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Toshiba & Tech-Shield Companies: Machiavellian Philosophies Essay

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Updated: Jun 20th, 2020


Companies attain growth due to a number of factors. Some of these reasons include the adoption of business management strategies and ideas from industry leaders. Tech-Shield credits its current growth in the electronic sector to its leadership structure. The management has implemented certain strategies used by Toshiba, a leading company in the industry. According to the Harvard Business Review (45), organizations should adopt critical thinking and creativity to enhance their growth. Leaders in a given entity can achieve this form of thinking through the adoption of a number of strategies. Such approaches include enhancing their skills and exchanging ideas with their peers. Another strategy involves reading inspirational books. A book like The Prince by Nicolo Machiavelli may help corporate leaders to achieve critical thinking.

The current paper is written against this background of inspiration books and leadership among contemporary organizations. The paper provides a link between Machiavelli’s school of thought and corporate management. The author of the paper takes into consideration the ‘individualistic’ implications of this link. The philosophies illustrated in The Prince and their effects on organizational frameworks are reviewed.

The paper examines whether or not Toshiba adheres to the suggestions advanced in The Prince. Machiavelli (1) introduces the element of choice by analyzing the issue of how and why persons should opt for freedom or for the leadership of a prince. In line with this sentiment, the paper assesses how Toshiba eschews the arguments made in this book. To this end, the author highlights the effects of adherence or avoidance of the said ideas in relation to Tech-Shield. Finally, an analysis of the manifestation of the Machiavellian philosophies in Toshiba is outlined.

The Individual and the Organization from a Machiavellian Perspective

The best way to understand the requirements of a company is to treat it as an individual. Every individual in the society has unique needs, requirements, and experiences. The same applies to organizations, which vary from one to the other. The variation is brought about by the uniqueness of the industry within which the entity is operating from, as well as by the internal composition of its resources and leadership structure. According to the Harvard Business Review (78), the word corporation is derived from the Latin term corpus. The Latin word loosely translates to a body. In light of this, it is apparent that Machiavelli’s individualistic claims of a person’s actions towards their enemies can be used in a corporate setting. The similarity between the Machiavellian individual and an organization is in terms of competition.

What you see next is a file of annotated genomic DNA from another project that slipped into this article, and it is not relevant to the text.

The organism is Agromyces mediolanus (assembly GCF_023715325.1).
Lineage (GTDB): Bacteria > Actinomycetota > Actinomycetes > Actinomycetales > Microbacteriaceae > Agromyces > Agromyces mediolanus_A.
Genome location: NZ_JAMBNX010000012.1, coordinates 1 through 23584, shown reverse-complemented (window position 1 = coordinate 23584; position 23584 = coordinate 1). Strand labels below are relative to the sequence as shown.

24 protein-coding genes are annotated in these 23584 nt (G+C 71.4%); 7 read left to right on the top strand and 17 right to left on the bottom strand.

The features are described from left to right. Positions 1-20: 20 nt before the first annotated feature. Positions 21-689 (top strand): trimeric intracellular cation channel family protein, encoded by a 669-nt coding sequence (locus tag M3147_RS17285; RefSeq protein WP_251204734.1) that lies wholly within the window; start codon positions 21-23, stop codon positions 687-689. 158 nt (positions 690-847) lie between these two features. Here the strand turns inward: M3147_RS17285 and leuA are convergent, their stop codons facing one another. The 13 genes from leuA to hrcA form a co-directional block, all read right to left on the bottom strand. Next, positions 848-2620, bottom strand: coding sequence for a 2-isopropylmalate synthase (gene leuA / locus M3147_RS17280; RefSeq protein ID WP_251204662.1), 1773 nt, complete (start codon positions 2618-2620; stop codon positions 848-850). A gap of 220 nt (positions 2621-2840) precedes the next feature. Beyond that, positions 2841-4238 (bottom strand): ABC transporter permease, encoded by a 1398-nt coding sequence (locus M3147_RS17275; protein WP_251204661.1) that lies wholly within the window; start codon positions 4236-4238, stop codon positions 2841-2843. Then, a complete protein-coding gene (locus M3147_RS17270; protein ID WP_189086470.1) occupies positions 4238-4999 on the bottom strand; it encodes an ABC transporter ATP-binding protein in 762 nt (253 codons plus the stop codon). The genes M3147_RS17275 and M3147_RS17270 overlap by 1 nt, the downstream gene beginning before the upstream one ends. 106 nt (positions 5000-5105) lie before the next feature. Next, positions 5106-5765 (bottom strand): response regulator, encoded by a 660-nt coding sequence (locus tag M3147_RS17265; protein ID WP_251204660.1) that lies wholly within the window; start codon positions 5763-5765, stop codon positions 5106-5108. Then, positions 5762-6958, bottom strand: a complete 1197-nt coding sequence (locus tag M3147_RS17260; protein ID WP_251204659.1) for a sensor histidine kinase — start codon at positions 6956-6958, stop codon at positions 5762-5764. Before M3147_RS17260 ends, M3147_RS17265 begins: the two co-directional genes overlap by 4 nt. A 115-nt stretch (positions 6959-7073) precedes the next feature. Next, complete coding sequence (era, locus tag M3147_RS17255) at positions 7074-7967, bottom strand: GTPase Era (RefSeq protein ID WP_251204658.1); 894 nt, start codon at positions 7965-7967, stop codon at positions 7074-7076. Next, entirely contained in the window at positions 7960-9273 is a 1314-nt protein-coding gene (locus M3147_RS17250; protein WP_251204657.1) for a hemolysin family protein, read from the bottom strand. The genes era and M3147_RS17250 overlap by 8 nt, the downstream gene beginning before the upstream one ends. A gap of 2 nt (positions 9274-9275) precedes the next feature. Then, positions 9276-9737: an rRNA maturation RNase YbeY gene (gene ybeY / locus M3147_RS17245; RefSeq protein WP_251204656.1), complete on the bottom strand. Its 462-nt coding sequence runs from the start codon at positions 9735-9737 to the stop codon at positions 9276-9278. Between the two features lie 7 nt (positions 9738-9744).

Toshiba’s Adherence to Machiavellian Ideas: A Critical Review

As mentioned earlier in this paper, Machiavellian ideas and philosophies can be used to analyze the operations of a given company in contemporary society. In the Harvard Business Review (18), it is pointed out that these ideas can be advanced without the full understanding of the philosophical aspects behind them. Some of them include presence and research.

Presence in the Context of Toshiba

Toshiba adheres to the Machiavellian philosophy of presence. With regards to this argument, Machiavelli (6) postulates as follows:

“…if one is on the spot, disorders are seen as they spring up, and one can quickly remedy them; but if one is not at hand, they are heard of only when they are great, and then one can no longer remedy them” (Machiavelli pp. 6-7).

A company that intends to occupy the leadership position in the market must assert its presence. In the quote above, Machiavelli (6) argues that a state that is conquered is only stable when the one who has taken it over is present. Similarly, Toshiba must establish its footprint in the markets it has conquered. A critical analysis of the company’s operations reveals that it has a presence in most of the regions where it has established a market (Toshiba 15). In addition, the company has a research and development department that is tasked with the responsibility of establishing ‘disorders’ in the products ‘once they spring up’. The department is also expected to ‘remedy’ such mistakes. The same is in line with Machiavelli’s (6) philosophy of presence. By adopting this point of view, the company has ensured that its presence in the electronics industry does not fizzle out.